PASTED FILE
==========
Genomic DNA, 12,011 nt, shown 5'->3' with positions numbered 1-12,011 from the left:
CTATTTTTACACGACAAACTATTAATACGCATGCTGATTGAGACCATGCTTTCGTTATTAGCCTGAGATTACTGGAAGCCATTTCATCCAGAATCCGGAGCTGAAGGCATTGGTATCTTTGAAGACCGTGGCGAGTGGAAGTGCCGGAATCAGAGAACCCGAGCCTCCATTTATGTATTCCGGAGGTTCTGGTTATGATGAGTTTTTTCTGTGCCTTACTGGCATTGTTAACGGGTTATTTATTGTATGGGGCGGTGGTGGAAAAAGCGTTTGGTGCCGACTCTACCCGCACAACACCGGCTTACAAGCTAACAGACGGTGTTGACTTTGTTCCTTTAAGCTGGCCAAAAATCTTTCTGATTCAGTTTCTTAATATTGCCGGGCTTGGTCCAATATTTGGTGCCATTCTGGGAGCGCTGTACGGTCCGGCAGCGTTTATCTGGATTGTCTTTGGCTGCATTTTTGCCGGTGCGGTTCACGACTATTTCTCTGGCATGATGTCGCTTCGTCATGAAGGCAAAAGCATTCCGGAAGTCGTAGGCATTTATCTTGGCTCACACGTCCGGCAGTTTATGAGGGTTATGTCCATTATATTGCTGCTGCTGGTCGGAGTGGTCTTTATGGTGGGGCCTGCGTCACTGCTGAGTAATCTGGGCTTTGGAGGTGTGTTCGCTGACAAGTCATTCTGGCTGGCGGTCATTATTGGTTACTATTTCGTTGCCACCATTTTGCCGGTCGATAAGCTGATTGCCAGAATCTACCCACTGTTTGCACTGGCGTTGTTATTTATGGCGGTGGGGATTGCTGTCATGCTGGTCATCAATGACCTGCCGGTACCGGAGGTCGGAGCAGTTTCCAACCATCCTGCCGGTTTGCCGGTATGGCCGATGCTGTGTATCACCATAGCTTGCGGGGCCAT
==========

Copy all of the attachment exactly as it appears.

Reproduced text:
Genomic DNA, 12,011 nt, shown 5'->3' with positions numbered 1-12,011 from the left:
CTATTTTTACACGACAAACTATTAATACGCATGCTGATTGAGACCATGCTTTCGTTATTAGCCTGAGATTACTGGAAGCCATTTCATCCAGAATCCGGAGCTGAAGGCATTGGTATCTTTGAAGACCGTGGCGAGTGGAAGTGCCGGAATCAGAGAACCCGAGCCTCCATTTATGTATTCCGGAGGTTCTGGTTATGATGAGTTTTTTCTGTGCCTTACTGGCATTGTTAACGGGTTATTTATTGTATGGGGCGGTGGTGGAAAAAGCGTTTGGTGCCGACTCTACCCGCACAACACCGGCTTACAAGCTAACAGACGGTGTTGACTTTGTTCCTTTAAGCTGGCCAAAAATCTTTCTGATTCAGTTTCTTAATATTGCCGGGCTTGGTCCAATATTTGGTGCCATTCTGGGAGCGCTGTACGGTCCGGCAGCGTTTATCTGGATTGTCTTTGGCTGCATTTTTGCCGGTGCGGTTCACGACTATTTCTCTGGCATGATGTCGCTTCGTCATGAAGGCAAAAGCATTCCGGAAGTCGTAGGCATTTATCTTGGCTCACACGTCCGGCAGTTTATGAGGGTTATGTCCATTATATTGCTGCTGCTGGTCGGAGTGGTCTTTATGGTGGGGCCTGCGTCACTGCTGAGTAATCTGGGCTTTGGAGGTGTGTTCGCTGACAAGTCATTCTGGCTGGCGGTCATTATTGGTTACTATTTCGTTGCCACCATTTTGCCGGTCGATAAGCTGATTGCCAGAATCTACCCACTGTTTGCACTGGCGTTGTTATTTATGGCGGTGGGGATTGCTGTCATGCTGGTCATCAATGACCTGCCGGTACCGGAGGTCGGAGCAGTTTCCAACCATCCTGCCGGTTTGCCGGTATGGCCGATGCTGTGTATCACCATAGCTTGCGGGGCCAT